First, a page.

Watership Down (1978) (SPOILERS) I only read Watership Down recently, despite having loved the film from the first, and I was immediately impressed with how faithful, albeit inevitably compacted, Martin Rosen’s adaptation is. It manages to translate the lyrical, mythic and metaphysical qualities of Richard Adams’ novel without succumbing to dumbing down or the urge to cater for a broader or younger audience. It may be true that parents are the ones who get most concerned over the more disturbing elements of the picture but, given the maturity of the content, it remains a surprise that, as with 2001: A Space Odyssey (which may on the face of it seem like an odd bedfellow), this doesn’t garner a PG certificate. As the makers noted, Watership Down is at least in part an Exodus story, but the biblical implications extend beyond Hazel merely leading his fluffle to the titular promised land. There is a prevalent spiritual dimension to this rabbit universe, one very much

In a few moments, you will have an experience that will seem completely real. It will be the result of your subconscious fears transformed into your conscious awareness.

Brainstorm (1983) (SPOILERS) Might Brainstorm have been the next big thing – a ground-breaking, game-changing cinematic spectacle that had as far reaching consequences as Star Wars (special effects) or Avatar (3D) – if only Douglas Trumbull had been allowed to persevere with his patented “Showscan” process (70mm film photographed and projected at 60 frames per second)? I suspect not; one only has to look at the not-so-far-removed experiment of Ang Lee with Billy Lynn’s Long Halftime Walk , and how that went down like a bag of cold sick, to doubt that any innovation will necessarily catch on (although Trumbull at least had a narrative hinge on which to turn his “more real than real” imagery, whereas Lee’s pretty much boiled down to “because it was there”). Brainstorm ’s story is, though, like its title, possibly too cerebral, too much concerned with the consciousness and touting too little of the cloyingly affirmative that Bruce Rubin inevitably brings to his screenplays. T

Piece by piece, the camel enters the couscous.

The Forgiven (2021) (SPOILERS) By this point, the differences between filmmaker John Michael McDonagh and his younger brother, filmmaker and playwright Martin McDonagh, are fairly clearly established. Both wear badges of irreverence and provocation in their writing, and a willingness to tackle – or take pot-shots – at bigger issues, ones that may find them dangling their toes in hot water. But Martin receives the lion’s share of the critical attention, while John is generally recognised as the slightly lesser light. Sure, some might mistake Seven Psychopaths for a John movie, and Calvary for a Martin one, but there’s a more flagrant sense of attention seeking in John’s work, and concomitantly less substance. The Forgiven is clearly aiming more in the expressly substantial vein of John’s earlier Calvary, but it ultimately bears the same kind of issues in delivery.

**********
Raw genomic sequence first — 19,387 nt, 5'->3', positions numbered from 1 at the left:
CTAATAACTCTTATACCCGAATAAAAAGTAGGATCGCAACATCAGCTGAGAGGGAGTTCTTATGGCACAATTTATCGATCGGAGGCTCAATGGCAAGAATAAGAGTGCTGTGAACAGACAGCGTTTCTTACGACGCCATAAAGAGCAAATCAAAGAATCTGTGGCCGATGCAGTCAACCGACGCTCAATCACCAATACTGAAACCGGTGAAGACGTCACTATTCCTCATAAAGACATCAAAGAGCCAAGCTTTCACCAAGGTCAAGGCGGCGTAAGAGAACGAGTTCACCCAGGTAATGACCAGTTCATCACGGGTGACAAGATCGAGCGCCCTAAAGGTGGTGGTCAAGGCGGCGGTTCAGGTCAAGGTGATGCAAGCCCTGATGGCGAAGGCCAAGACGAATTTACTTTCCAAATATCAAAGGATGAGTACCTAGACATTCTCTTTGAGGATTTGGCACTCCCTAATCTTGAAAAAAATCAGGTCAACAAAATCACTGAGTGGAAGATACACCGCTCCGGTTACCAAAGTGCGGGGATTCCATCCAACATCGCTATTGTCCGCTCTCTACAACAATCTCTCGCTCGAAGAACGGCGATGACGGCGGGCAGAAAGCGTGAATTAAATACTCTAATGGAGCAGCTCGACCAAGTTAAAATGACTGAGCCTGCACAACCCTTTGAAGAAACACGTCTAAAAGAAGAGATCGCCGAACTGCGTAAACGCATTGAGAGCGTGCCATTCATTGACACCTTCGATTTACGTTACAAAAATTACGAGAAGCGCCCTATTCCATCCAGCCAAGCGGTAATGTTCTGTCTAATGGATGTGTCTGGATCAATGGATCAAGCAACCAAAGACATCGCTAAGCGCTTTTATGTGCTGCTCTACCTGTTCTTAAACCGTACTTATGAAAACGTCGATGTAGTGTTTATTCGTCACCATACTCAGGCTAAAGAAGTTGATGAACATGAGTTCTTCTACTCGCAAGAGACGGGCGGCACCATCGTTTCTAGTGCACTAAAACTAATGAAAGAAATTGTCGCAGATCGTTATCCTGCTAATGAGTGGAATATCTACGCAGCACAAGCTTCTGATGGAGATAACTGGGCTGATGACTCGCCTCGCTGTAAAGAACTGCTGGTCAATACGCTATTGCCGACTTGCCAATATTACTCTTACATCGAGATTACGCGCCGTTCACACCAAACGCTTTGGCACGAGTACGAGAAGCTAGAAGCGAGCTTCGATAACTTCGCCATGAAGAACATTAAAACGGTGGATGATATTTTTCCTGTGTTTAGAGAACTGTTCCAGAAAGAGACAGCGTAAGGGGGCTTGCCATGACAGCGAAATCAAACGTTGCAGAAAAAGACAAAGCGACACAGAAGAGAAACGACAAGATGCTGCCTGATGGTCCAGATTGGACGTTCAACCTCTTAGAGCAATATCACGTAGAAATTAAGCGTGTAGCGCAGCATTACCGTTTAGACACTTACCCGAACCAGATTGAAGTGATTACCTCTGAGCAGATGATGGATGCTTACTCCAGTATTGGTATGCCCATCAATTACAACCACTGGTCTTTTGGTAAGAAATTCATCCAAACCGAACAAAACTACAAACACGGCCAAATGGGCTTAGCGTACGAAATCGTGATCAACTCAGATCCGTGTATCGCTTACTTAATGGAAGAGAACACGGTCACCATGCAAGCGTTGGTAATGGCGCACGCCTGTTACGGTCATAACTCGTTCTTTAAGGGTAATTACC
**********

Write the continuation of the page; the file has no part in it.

Maybe the dingo ate your baby.

Seinfeld 2.9: The Stranded The Premise George and Elaine are stranded at a party in Long Island, with a disgruntled hostess.

He tasks me. He tasks me, and I shall have him.

Star Trek II: The Wrath of Khan (1982) (SPOILERS) I don’t love Star Trek , but I do love Star Trek II: The Wrath of Khan . That probably isn’t just me, but a common refrain of many a non-devotee of the series. Although, it used to apply to The Voyage Home (the funny one, with the whales, the Star Trek even the target audience for Three Men and a Baby could enjoy). Unfortunately, its high regard has also become the desperate, self-destructive, song-and-verse, be-all-and-end-all of the overlords of the franchise itself, in whichever iteration, it seems. This is understandable to an extent, as Khan is that rare movie sequel made to transcendent effect on almost every level, and one that stands the test of time every bit as well (better, even) as when it was first unveiled.